Updated: Feb 14, 2019
It tells you a lot about me that I remember the date: I’ve been a Green Day fan since April 7th, 2007.
When reclusive, 12 year-old me saw the lyrics to Boulevard of Broken Dreams on a Piczo site, quickly becoming obsessed as I stumbled into this world of music that resonated with me so deeply… I had no idea that one day I would be uploading this project to my professional website, a successful photography graduate making a documentary about seeing Green Day 42 times.
I was unwell back then. When I turned 14 I’d barely left the house for three years. The music allowed me to feel understood, to cling on to some kind of hope, but alone it wasn’t going to save me. Only conquering the issues that kept me trapped in the house was going to save me, and I needed a big push.
When Green Day’s 2009 UK tour was announced, my mum Joy – being a huge fan herself – bought us tickets to four shows. It was questionable whether or not I’d be able to go, because just the short train ride to Birmingham was a huge deal for me back then, but I made it.
I left not only blown away by the experience, but having learned a lot about both the world and myself. There was a place I felt at home. After years of struggles, my mum and I were free, even if it was just for three hours. Something about Green Day’s show makes everyone in those sweaty rooms feel like they’re understood, they matter, they’re part of this huge, loving throng with a place they can escape. There was hope. If those guys who’d grown up with nothing and faced so many challenges could inspire us all so, I could recover.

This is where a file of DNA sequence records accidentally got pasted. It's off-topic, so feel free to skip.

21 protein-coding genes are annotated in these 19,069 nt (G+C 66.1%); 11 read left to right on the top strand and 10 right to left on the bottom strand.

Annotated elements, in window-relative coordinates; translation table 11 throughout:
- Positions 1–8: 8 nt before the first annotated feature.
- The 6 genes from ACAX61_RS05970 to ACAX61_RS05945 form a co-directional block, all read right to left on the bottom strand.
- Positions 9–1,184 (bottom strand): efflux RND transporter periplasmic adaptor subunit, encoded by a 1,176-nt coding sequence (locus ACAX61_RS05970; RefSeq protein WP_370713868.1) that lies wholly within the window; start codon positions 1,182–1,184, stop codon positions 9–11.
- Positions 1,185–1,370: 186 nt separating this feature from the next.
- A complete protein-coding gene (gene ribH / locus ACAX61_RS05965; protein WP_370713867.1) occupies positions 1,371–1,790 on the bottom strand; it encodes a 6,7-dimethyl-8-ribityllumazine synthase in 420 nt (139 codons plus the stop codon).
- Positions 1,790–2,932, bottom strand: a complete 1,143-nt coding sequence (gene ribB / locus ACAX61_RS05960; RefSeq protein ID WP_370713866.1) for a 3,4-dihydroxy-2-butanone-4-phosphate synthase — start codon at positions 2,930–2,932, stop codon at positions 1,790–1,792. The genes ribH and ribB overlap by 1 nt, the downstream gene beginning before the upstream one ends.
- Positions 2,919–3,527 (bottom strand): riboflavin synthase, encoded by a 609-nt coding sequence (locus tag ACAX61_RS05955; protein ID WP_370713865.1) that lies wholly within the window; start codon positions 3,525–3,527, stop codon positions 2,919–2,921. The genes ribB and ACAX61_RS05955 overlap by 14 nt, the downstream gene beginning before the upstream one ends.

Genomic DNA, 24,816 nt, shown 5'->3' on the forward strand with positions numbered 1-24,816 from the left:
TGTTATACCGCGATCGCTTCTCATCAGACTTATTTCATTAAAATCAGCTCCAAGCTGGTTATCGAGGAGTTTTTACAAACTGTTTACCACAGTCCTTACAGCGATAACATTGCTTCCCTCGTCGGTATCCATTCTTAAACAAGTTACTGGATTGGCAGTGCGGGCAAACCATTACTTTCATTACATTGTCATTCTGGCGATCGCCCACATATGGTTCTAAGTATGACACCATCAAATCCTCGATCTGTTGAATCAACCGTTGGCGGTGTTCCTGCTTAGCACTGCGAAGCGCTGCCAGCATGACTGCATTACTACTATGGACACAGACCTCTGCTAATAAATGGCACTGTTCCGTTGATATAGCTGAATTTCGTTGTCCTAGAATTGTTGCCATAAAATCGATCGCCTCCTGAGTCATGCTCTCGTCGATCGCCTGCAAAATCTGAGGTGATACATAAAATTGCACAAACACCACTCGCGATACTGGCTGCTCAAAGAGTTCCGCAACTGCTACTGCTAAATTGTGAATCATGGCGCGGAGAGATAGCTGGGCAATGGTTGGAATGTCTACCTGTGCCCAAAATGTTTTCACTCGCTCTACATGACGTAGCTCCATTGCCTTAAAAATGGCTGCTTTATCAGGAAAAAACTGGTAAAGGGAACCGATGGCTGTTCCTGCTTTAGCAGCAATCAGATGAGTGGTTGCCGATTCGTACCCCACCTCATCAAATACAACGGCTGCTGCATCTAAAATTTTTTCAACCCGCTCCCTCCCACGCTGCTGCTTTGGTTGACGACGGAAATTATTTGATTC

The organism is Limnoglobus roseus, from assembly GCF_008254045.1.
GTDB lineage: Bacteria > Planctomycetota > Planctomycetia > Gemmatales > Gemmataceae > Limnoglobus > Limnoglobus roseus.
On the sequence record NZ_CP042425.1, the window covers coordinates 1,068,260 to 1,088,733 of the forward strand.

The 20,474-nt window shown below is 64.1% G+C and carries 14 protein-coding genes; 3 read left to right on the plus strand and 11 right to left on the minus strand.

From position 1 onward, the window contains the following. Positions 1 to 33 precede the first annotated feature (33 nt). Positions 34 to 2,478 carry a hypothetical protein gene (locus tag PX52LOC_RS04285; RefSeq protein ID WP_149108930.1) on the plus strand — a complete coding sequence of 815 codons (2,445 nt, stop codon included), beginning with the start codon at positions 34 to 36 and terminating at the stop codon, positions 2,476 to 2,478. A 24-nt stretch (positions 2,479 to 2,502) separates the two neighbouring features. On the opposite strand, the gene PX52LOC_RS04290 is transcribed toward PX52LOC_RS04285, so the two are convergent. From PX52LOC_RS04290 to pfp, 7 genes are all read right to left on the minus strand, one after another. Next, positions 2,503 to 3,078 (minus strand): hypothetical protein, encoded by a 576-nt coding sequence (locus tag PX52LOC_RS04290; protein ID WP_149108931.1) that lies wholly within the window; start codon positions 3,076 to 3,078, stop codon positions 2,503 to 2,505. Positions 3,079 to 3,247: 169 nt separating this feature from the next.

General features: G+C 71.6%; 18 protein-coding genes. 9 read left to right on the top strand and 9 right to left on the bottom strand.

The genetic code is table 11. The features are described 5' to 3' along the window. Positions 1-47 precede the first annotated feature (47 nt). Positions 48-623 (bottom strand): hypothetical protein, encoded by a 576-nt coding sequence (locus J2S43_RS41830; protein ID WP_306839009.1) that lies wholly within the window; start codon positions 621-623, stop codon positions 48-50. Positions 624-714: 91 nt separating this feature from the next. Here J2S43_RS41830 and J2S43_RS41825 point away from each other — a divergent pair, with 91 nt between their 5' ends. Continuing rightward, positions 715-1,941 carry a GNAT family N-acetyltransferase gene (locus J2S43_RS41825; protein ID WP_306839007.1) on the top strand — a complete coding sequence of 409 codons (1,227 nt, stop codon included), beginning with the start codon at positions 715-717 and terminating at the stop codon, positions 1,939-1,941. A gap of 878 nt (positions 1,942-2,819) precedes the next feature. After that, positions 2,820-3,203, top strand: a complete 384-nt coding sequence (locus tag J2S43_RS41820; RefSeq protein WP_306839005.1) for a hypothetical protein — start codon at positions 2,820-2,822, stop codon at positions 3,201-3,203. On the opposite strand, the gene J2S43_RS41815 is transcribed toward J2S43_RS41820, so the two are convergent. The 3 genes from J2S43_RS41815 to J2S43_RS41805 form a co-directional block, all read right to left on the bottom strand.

The following year, I went back to school as we sold all our possessions and made some questionable – but entirely worthwhile – sacrifices to go to five more shows on the European tour, two in the US and eventually, one in Costa Rica. I remember standing there in San José, Costa Rica, having been attacked and had my passport stolen; and feeling safer than I ever had in my life when Billie Joe came to check I was alright. Maybe I’m completely insane – in fact I’m sure I am – but it empowered and inspired me to grow from a kid who couldn’t leave the house into a confident, successful and hopeful young adult.
Since then, I’ve done a lot of things I never imagined I could do, including going to college and on to university. We went on tour again in 2013, going to five shows in Europe and three in America this time. I was grateful for every second of every show – you can imagine I’d pay to see three hours of King for a Day if it was on offer – but my dream was to see even more.